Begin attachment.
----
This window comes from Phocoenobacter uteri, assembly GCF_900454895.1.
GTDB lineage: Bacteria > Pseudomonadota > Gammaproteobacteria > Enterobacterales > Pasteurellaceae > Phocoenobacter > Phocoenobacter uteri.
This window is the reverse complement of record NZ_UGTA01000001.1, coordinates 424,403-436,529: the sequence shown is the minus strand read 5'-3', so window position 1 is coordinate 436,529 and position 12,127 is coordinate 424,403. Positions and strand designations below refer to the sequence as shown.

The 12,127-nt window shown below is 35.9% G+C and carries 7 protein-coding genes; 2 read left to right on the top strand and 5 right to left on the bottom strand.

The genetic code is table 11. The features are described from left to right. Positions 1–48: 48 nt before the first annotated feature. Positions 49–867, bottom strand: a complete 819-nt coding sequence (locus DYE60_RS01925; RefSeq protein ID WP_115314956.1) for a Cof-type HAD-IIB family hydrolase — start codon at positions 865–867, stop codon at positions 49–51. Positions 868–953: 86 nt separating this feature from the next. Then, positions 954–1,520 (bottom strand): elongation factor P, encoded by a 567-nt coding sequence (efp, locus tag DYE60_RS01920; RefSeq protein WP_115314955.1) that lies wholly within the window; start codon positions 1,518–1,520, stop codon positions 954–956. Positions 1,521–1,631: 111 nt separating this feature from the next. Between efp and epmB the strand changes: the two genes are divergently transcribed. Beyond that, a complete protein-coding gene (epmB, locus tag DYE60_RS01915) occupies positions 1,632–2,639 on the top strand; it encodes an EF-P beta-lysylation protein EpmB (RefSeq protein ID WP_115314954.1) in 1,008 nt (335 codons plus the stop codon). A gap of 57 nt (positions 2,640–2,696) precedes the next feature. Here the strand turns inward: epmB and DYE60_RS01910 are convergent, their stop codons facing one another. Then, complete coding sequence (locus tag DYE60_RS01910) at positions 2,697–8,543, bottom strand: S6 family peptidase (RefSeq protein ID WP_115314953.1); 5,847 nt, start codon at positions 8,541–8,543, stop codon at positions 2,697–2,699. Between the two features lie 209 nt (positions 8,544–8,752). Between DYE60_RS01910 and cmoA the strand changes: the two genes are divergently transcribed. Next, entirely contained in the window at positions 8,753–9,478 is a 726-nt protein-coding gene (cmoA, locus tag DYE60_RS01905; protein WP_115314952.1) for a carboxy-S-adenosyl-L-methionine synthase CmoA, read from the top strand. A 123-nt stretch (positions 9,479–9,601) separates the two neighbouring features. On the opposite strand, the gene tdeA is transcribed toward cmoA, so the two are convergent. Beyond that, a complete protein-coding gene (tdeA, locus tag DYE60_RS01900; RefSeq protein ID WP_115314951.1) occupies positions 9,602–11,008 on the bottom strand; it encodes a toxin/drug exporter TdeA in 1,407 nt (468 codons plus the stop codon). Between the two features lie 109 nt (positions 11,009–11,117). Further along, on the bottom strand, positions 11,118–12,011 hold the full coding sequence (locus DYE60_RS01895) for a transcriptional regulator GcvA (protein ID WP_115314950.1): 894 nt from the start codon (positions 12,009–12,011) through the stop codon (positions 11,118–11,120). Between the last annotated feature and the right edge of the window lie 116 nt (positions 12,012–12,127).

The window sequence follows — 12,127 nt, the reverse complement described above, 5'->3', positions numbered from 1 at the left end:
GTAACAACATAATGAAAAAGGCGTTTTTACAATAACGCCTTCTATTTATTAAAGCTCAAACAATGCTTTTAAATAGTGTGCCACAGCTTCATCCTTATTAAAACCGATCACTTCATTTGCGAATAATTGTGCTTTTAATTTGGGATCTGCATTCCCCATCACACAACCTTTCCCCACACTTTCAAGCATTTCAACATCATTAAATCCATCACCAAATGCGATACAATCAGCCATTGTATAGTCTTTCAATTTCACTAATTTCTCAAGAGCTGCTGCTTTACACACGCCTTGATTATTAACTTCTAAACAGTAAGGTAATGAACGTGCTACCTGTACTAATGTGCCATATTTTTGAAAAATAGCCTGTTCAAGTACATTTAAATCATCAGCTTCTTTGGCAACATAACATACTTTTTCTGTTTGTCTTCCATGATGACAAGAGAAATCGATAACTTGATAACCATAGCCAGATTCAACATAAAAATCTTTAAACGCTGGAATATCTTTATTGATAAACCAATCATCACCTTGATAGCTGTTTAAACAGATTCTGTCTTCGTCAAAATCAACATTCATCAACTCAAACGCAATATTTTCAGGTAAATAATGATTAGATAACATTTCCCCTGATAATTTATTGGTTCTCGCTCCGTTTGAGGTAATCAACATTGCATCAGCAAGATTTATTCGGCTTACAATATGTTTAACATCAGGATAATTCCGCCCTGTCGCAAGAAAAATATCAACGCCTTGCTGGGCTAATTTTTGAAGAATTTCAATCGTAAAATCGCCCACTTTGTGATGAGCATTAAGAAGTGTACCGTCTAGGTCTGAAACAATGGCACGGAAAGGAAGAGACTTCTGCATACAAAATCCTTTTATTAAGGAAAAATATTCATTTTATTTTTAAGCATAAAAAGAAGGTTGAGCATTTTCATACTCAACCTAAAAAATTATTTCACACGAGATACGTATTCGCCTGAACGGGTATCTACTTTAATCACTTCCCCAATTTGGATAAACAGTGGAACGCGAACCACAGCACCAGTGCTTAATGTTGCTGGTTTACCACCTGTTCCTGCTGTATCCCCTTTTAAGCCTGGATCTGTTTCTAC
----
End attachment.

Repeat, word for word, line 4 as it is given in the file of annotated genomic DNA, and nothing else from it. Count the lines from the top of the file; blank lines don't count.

The 12,127-nt window shown below is 35.9% G+C and carries 7 protein-coding genes; 2 read left to right on the top strand and 5 right to left on the bottom strand.